In this way, what we communicate to others, may serve as a language of self-love. The way we communicate undoubtedly changes as we grow older, but the content which that communication contains - although becoming increasingly complex as our cognitive and emotional capacity develops - remains rooted in many similar elements. One of the most core of those elements, is that of self-expression and the communication of our needs. Self- love may take on an array of forms. It may involve a walk in the countryside, a warm bath, a routine practice which we enjoy, or simply keeping away from that one person who brings out the worst in us and refusing to engage. Our voice, and more importantly, what we voice to others, is another big one. Bottling up that which we are feeling, and failing to let others in on our suffering, our rage, our frustration and our fear, and hence, isolating ourselves into the dark world of our emotional pain, will often lead to those pent up emotions, finding their release by resorting to self-harm and self-aggression – which is always counter-productive and creates a cycle of harm and destruction. Self-harm leaves us victim to guilt, shame, and ultimately, the return of the same painful emotions which we were trying to avoid to begin with. Communicating with a trusted one about this psychological pain can serve as a healthy release, whilst also engaging us in an act of self-love and compassion by ensuring that our struggles are being seen and recognized, hence, giving a voice and name to our pain. It is through this act of self-love that we may then, as we did when we were straight out of the womb, share the burden of our pain with others and find support in working towards meeting our needs and healing our self. However, a key component of this, is vulnerability. It is scary, it is baring, it is intimidating and yes, it involves a risk. But unless we are ready to take that risk, we are risking something far greater, and that is remaining alone, isolated and blanketed in our psychological pain, stuck in a loop of negative emotions and self-harming behaviour, which leads us right back to where we started.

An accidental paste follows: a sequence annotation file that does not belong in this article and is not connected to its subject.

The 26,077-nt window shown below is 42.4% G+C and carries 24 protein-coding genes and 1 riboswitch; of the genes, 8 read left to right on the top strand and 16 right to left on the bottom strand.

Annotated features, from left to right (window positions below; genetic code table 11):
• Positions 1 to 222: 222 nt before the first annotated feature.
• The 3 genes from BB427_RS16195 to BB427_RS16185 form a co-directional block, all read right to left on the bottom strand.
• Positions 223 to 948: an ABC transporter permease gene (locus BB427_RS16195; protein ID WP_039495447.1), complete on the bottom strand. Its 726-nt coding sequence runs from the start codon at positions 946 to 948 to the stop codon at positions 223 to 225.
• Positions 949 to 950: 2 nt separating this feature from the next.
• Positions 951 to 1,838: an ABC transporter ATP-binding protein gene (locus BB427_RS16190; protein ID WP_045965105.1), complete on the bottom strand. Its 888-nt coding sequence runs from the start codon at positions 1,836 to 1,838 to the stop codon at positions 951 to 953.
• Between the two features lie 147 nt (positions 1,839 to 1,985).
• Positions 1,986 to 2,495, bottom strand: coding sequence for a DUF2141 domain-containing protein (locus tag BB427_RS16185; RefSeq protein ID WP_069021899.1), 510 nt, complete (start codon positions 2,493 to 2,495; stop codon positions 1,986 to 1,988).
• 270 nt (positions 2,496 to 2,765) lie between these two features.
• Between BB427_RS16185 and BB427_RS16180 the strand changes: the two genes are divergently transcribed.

There are things we can do however, to make this process easier and to help us communicate our feelings and needs more effectively. Here are some tips that may help:
Remember, we are all human. We are all vulnerable. We all have negative feelings. We all feel down and afraid and anxious at times. This is the human condition. You are not weak for having these feelings – you are simply human, and this is also what connects us in our common humanity. This is a language people understand, and you may be surprised that by sharing your emotional pain, you will strengthen your connection with the other person.
Do not fear letting that which lies within you free. Not through blood and physical pain, but through words. We are social beings by nature. We are not meant to deal with our burdens alone. Connection may be the key to saving ourselves, and there is no connection, if there is no communication.
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